Get access

Military Resilience: A Concept Analysis

Authors

  • Angela Simmons PhD, RN,

    Nurse Scientist, Corresponding author
    • Brooke Army Medical Center, San Antonio, TX
    Search for more papers by this author
  • Linda Yoder RN, MBA, PhD, AOCN, FAAN

    Associate Professor, Director
    1. Graduate Nursing Administration and Healthcare Systems Management Program, School of Nursing, University of Texas at Austin, Austin, TX
    Search for more papers by this author

  • The views expressed herein are those of the author and do not reflect the official policy or position of Brooke Army Medical Center, the U.S. Army Medical Department, the Department of the Army, Department of Defense, or the U.S. Government.

Correspondence

Angela Simmons, PhD, RN, Nurse Scientist, 101 Corsica Drive, Cibolo, TX 78108

E-mail: angels1025@att.net

Abstract

Background

Since the events surrounding September 11, 2011, and natural disasters, research on resilience has shifted from children to adult resilience. The military began to embrace the concept in 2008 in an effort to decrease the number of military service member (SM) suicides.

Purpose

The purpose of this article is to explain resilience as it relates to military SMs using the process for concept analysis outlined by Walker and Avant (2005).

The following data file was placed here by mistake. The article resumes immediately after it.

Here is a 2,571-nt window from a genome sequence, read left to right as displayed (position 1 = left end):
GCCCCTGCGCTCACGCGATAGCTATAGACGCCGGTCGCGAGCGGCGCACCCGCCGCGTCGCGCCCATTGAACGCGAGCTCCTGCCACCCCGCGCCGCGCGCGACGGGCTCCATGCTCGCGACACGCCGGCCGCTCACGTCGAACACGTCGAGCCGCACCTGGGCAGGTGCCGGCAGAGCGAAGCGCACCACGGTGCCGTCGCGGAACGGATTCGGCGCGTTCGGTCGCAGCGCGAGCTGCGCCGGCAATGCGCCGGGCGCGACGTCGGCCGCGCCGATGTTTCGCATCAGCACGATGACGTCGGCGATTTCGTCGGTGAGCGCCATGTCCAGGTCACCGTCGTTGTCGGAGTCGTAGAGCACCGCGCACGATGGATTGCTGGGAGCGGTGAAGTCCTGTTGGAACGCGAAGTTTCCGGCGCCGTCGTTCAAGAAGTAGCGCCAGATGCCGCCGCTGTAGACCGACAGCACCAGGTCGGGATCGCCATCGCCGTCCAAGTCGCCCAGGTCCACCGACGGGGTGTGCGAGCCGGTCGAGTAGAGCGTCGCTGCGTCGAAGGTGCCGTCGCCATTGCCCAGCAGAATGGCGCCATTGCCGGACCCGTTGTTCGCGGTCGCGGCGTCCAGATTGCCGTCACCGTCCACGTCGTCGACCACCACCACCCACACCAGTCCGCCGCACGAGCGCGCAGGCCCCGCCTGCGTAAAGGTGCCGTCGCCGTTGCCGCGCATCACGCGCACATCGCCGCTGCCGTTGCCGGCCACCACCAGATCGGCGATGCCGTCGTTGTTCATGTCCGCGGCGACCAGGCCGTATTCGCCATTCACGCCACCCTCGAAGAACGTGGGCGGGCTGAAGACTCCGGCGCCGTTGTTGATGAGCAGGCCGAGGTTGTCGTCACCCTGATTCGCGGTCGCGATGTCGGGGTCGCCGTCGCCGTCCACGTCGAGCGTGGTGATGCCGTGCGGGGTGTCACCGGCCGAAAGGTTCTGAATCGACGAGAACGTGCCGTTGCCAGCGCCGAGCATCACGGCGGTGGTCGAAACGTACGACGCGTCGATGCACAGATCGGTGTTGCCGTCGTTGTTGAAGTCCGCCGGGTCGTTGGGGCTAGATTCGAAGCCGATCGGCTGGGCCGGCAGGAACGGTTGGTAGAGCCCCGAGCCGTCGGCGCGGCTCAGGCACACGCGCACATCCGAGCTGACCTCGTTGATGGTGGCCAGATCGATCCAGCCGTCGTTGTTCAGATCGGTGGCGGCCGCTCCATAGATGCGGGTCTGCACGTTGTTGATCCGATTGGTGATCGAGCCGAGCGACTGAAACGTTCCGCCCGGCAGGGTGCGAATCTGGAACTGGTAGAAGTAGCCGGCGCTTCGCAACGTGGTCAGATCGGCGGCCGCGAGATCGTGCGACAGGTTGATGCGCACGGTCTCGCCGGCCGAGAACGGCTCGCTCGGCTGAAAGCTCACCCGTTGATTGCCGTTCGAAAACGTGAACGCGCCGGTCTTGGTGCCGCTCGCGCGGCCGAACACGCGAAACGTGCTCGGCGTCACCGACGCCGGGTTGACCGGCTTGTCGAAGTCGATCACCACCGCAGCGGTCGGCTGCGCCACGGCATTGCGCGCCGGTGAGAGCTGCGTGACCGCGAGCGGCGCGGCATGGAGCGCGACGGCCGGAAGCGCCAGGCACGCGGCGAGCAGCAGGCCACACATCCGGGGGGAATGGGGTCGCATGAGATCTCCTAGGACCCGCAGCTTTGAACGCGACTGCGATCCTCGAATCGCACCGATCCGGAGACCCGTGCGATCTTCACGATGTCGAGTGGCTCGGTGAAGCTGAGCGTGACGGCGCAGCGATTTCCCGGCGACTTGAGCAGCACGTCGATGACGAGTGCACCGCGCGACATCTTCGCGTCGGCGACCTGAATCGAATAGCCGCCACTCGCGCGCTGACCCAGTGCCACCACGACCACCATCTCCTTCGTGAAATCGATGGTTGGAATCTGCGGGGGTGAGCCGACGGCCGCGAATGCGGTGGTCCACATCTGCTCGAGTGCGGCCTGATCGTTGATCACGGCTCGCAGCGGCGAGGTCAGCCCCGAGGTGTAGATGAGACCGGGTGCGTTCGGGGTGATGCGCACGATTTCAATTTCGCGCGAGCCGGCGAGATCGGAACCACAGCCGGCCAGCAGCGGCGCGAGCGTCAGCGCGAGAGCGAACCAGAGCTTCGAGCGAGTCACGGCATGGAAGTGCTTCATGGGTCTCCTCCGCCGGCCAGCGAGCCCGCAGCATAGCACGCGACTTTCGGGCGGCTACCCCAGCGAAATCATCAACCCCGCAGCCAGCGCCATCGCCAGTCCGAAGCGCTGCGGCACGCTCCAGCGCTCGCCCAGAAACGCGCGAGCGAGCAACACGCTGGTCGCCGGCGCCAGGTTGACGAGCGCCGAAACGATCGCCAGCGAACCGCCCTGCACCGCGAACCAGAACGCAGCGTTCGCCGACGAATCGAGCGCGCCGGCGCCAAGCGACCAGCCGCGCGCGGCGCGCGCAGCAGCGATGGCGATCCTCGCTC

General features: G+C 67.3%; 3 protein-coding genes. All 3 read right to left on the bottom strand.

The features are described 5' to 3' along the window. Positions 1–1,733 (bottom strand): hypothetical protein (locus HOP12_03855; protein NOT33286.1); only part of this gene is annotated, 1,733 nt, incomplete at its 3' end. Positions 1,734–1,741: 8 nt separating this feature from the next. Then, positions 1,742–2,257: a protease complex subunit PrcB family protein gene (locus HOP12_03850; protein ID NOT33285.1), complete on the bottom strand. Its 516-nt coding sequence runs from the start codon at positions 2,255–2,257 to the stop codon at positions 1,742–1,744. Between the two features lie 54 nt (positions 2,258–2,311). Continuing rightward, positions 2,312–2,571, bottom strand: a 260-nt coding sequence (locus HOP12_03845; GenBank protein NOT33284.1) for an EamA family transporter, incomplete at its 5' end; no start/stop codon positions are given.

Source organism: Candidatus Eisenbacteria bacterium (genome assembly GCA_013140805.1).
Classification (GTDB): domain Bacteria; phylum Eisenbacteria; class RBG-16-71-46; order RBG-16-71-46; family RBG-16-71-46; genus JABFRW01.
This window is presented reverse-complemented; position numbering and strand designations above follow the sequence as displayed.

Findings

Adaptive coping, personal control, hardiness, and social support are the attributes that characterize psychological resilience in SMs. Antecedents for resilience are life events such as serious accidents, prior deployments where death is witnessed, and combat involvement. Consequences of high resilience include decreased mental health symptoms and career and personal success, while consequences of low resilience include increased mental health symptoms and participating in high-risk behaviors.

Practice Implications

Understanding resilience as it relates to SMs is critical. Nurses must be able to assess SMs and be equipped to refer them or their family members to the most appropriate care. As more is learned about resilience in the military community, there may be broader implications to the civilian community. Improved understanding of psychological resilience may lead to improved interventions appropriate for both civilians and military SMs.

Ancillary